But whether the chef is a manager or a cook; an owner or an employee; other factors (often unavoidable) come into play. A great chef has culinary, philosophical, or financial differences with the ultimate boss(es) and poof, a great chef is gone. Sometimes skill means nothing. Some owners with no culinary skill of their own won't leave their chefs alone to do their jobs.

        A chef/owner can become preoccupied with financial problems and can't focus on the food. Or a chef, as artiste, becomes bored, or simply loses creativity or skills. (I won't even touch on the job-affecting human frailties to which everyone is subject.)

        One explanation for your past experiences is simply that some chefs are creative and others are not. A creative new chef may start off reproducing a winning formula, but will ultimately want to put a personal stamp on the food. Others may be happy to keep things as they were indefinitely.

        So I don't follow chefs around any more. I look for good reports from people I trust and try to get there before things change. But the restaurant business has this talent for chewing people up and spitting them out.

        BTW, Sometimes the "famous" chef was simply a headline grabber and the sous, or some line cook, was producing the yummy food all along.

        1. re: embee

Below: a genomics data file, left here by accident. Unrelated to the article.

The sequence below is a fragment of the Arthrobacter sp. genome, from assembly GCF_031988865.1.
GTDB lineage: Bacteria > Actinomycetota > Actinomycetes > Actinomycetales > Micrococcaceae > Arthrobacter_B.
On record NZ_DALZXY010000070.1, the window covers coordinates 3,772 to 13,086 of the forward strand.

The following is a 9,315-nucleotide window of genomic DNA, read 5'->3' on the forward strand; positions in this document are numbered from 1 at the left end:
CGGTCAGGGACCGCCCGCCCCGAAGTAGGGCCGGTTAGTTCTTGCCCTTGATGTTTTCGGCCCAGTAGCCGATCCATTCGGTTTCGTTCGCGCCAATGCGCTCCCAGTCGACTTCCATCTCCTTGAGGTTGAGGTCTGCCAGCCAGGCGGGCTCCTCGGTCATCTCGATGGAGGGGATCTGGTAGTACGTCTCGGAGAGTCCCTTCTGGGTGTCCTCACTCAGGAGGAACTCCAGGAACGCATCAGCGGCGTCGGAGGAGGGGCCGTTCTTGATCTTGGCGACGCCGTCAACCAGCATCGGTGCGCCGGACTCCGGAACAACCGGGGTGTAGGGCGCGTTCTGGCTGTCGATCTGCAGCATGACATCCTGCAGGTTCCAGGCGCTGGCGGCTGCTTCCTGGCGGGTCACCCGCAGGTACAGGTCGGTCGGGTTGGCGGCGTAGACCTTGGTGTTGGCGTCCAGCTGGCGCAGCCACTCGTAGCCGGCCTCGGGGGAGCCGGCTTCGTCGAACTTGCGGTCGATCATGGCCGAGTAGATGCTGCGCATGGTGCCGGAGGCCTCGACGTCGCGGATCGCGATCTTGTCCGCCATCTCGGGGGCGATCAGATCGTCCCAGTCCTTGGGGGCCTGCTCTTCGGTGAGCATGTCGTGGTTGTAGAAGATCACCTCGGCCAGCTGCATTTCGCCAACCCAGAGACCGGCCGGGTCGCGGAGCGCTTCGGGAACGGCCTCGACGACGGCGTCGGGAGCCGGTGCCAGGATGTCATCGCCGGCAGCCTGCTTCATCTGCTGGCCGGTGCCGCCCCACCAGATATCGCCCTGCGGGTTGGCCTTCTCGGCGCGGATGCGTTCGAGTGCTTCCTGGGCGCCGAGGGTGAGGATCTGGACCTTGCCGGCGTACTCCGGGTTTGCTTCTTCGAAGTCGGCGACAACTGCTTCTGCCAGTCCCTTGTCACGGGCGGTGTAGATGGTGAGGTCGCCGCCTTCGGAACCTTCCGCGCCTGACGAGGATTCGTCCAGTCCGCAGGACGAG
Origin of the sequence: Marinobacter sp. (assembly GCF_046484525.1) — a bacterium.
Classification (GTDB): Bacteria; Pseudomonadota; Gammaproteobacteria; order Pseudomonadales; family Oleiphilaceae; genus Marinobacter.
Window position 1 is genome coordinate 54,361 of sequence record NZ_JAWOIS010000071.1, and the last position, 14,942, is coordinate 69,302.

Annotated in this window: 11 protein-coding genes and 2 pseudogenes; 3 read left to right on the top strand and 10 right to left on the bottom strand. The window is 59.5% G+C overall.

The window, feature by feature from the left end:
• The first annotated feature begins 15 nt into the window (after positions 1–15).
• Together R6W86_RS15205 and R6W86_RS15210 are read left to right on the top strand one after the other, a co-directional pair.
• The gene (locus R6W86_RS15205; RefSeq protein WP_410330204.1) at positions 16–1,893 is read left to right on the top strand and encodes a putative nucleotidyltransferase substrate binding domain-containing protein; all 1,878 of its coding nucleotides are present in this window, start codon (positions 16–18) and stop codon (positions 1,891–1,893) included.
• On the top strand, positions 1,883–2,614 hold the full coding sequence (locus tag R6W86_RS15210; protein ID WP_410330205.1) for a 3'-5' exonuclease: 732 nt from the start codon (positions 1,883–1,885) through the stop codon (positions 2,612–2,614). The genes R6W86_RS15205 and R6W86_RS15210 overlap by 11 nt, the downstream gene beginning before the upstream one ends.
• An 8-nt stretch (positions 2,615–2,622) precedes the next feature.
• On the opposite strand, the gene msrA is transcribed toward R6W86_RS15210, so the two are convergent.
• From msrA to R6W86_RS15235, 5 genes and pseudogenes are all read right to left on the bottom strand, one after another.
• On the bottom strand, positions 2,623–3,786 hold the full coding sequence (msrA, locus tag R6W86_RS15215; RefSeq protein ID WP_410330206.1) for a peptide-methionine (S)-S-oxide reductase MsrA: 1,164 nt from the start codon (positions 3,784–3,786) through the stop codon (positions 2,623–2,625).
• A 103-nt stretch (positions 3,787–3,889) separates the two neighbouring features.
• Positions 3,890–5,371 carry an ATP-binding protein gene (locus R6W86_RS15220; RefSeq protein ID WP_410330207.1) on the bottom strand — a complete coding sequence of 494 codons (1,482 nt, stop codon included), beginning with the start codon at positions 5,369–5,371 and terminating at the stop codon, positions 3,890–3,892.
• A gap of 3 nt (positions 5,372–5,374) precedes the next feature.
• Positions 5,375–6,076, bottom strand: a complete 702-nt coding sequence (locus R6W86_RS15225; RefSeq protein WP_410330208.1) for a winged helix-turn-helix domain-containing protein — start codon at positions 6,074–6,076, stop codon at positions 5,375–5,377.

embee - great post. Despite your resolution to not follow great chefs around anymore, from a trivia standpoint, did you hear Greg Coulliard is opening a restaurant called Spice Box in Hazelton Lanes?

          1. re: AmandaEd

            It is "Spice Box and Chutney Bar"! interesting..

            1. re: OnDaGo

              You are absolutely right. That's the full name. Can't wait to check it out! Apparently, it's ready to open in March.

            2. re: AmandaEd

              that's GREAT news about Couillard -- I loved Sarkis

              1. re: AmandaEd

                Now we'll have to see if Greg Coullard will leave "Spice Box" before it opens. :-)

                1. re: foodyDudey

                  Any word on who is the masochist is "managing" him or the front of the house on this particular venture? That's going to be equally important as to who is in the kitchen (and how long he will stay!!)


                  1. re: Cereal Killer

                    One of the folks on the venture is an entrepreneur with an equally free spirit, so perhaps he has the tools to manage him.

                    I'm excited!

                    If I hear more, I'll post..

            3. re: biteme

              I think Toronto Life is fairly good at informing the masses of the musical chairs in the kitchens of Toronto, but I no longer subscribe so I'm not up to date. You might also want to try www.chefdb.com, as they track the same thing, albeit very meticulously.


            4. re: Cereal Killer

              We are going to Rosebud next week!! I pushed for this one so I hope it's as good as you say Killer, because it's an anniversary dinner!

            5. Trevor Kitchen on Wellington is interesting in that now that Trevor (former chef from Lobby) has opened his own place he has come out of the kitchen and is in the "front" of the house. So really his first restaurant and he is not cooking! His "chef" is Josh Wolfe from the fifth, lobby & thuet..